Warmer weather and longer days means there are more opportunities to view property than during the cold, dark season of winter. As such, the arrival of spring is often marked by an uptick in real estate sales. Perhaps you are one of those who are eagerly awaiting spring before becoming a homeowner. If so, you will want to obtain mortgage preapproval now-here’s why.
Reasons for Preapproval
Becoming preapproved for a mortgage may seem like an additional step, but it is actually the starting point for many real estate transactions. Mortgage preapproval has numerous advantages, including:
- Helping you determine what your home-buying limits are. After all, the last thing you want to do is make an offer on your dream house, only to be turned down because you cannot quite afford it.
- Providing you a leg up during negotiations. Sellers who receive several offers often go with those from pre-approved borrowers first, since they are less likely to be turned down for a loan than others are.
- Preparing you for a closing. Many times, buyers become aware of any hidden costs only after talking with a lender during the preapproval process.
- Allowing you more time to gather documents or correct errors with your credit report.
The Preapproval Process Takes Time
During the preapproval process, you are not actually applying for a loan. That doesn’t mean you will receive an answer overnight. You will still need to submit documents (lots of them), and have them scrutinized by a lender. This can take anywhere from three to ten days in most instances. Wait until spring when more people are seeking preapproval, and your wait time could be even longer.
Once your loan officer is satisfied, he or she will provide you with a preapproval letter. This letter may spell out the anticipated terms of your loan as well as your spending limit. It is typically good for up to 90 days, after which time you must re-apply. Most people have already found a home by then, but the good news is that if you do have to re-apply, doing so will be much easier the second time around.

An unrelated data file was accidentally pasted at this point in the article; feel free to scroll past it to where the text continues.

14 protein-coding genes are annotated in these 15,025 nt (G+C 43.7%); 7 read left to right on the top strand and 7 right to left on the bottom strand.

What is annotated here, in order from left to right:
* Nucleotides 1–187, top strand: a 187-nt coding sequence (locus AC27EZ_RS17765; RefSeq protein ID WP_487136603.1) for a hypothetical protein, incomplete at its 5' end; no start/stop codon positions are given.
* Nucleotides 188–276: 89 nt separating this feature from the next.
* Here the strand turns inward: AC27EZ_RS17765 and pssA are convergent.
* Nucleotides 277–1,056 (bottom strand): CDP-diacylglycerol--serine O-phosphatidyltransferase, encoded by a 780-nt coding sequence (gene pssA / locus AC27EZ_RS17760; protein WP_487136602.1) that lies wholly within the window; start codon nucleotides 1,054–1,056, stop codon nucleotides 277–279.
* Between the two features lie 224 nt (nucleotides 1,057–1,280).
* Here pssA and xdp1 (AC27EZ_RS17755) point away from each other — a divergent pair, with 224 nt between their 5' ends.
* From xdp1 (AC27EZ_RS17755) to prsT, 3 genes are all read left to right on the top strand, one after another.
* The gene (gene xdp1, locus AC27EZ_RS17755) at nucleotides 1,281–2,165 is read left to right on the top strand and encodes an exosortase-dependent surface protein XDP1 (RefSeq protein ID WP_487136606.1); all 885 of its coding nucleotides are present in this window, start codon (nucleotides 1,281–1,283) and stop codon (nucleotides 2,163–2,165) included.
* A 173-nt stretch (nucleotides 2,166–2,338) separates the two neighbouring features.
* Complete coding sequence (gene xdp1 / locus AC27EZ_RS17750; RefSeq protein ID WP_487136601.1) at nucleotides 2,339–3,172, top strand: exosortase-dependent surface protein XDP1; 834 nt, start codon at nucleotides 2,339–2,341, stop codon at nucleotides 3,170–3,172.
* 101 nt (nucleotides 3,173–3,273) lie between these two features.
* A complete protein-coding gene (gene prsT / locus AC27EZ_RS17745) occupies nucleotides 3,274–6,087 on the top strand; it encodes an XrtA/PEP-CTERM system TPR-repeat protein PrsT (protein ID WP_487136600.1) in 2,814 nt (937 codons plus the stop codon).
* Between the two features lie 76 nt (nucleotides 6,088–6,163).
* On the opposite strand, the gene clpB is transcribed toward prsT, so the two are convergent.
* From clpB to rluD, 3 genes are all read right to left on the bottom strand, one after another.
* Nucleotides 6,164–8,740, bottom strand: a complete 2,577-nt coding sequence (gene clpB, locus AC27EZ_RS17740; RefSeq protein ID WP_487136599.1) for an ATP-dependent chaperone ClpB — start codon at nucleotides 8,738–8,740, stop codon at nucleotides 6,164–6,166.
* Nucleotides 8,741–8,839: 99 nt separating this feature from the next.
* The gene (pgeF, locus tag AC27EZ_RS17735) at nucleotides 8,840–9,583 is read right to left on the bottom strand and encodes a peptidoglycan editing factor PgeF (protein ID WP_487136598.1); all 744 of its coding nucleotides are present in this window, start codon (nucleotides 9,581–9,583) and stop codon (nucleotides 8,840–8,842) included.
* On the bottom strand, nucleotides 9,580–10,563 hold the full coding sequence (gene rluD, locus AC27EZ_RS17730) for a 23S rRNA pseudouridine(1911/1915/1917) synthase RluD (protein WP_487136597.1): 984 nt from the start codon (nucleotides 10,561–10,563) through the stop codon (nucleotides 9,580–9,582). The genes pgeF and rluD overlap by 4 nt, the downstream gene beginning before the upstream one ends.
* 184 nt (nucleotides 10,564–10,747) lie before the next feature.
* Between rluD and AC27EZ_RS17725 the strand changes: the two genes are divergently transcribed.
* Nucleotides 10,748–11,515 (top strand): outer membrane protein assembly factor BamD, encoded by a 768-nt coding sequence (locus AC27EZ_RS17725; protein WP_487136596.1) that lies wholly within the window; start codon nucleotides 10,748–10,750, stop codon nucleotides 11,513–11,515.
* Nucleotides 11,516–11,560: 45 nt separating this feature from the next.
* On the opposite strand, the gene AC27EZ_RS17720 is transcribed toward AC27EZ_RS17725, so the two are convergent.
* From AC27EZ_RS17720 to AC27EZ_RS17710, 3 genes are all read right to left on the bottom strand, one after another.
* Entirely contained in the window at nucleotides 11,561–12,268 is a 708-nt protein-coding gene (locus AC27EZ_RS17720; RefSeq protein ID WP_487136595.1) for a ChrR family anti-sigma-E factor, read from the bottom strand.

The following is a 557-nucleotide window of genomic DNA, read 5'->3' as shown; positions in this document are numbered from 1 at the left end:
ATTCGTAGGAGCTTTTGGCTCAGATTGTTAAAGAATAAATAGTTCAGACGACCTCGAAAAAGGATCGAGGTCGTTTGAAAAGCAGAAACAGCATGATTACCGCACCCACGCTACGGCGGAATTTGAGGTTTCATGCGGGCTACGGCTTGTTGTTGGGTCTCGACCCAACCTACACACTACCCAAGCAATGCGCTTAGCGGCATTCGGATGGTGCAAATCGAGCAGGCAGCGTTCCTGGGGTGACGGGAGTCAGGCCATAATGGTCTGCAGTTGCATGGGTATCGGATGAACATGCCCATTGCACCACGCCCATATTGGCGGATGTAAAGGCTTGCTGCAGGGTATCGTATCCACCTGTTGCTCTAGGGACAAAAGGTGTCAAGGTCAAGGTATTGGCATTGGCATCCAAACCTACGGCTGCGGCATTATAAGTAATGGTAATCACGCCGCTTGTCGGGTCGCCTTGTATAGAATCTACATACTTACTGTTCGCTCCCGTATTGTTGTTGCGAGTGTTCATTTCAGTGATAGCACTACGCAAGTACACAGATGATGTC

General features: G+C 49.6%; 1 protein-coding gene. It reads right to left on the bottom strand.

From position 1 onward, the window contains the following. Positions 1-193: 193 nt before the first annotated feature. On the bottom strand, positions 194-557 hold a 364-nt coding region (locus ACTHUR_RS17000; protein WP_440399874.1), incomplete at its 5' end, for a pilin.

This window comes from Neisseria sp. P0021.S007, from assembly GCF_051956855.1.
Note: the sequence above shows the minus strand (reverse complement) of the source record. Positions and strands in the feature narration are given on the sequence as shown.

Prequalification vs Preapproval
The terms “prequalification” and “preapproval” are often used interchangeably, yet they are not quite the same thing. During prequalification, a mortgage company does not pull your credit report, and may even forego certain financial documents. Instead, the lender relies on information you provide concerning income and assets.
Naturally, this means that prequalification occurs much faster, but is also less accurate. Since there is a greater degree of risk involved, many sellers also look for buyers who are preapproved rather than prequalified. Many people use prequalification to give themselves an idea what price range to look in, then become preapproved to obtain an edge over other buyers.
Spring isn’t really that far off, so it is time to stop procrastinating and get preapproved for a mortgage. Act now, and you will be ready to make that offer once you finally find your dream home.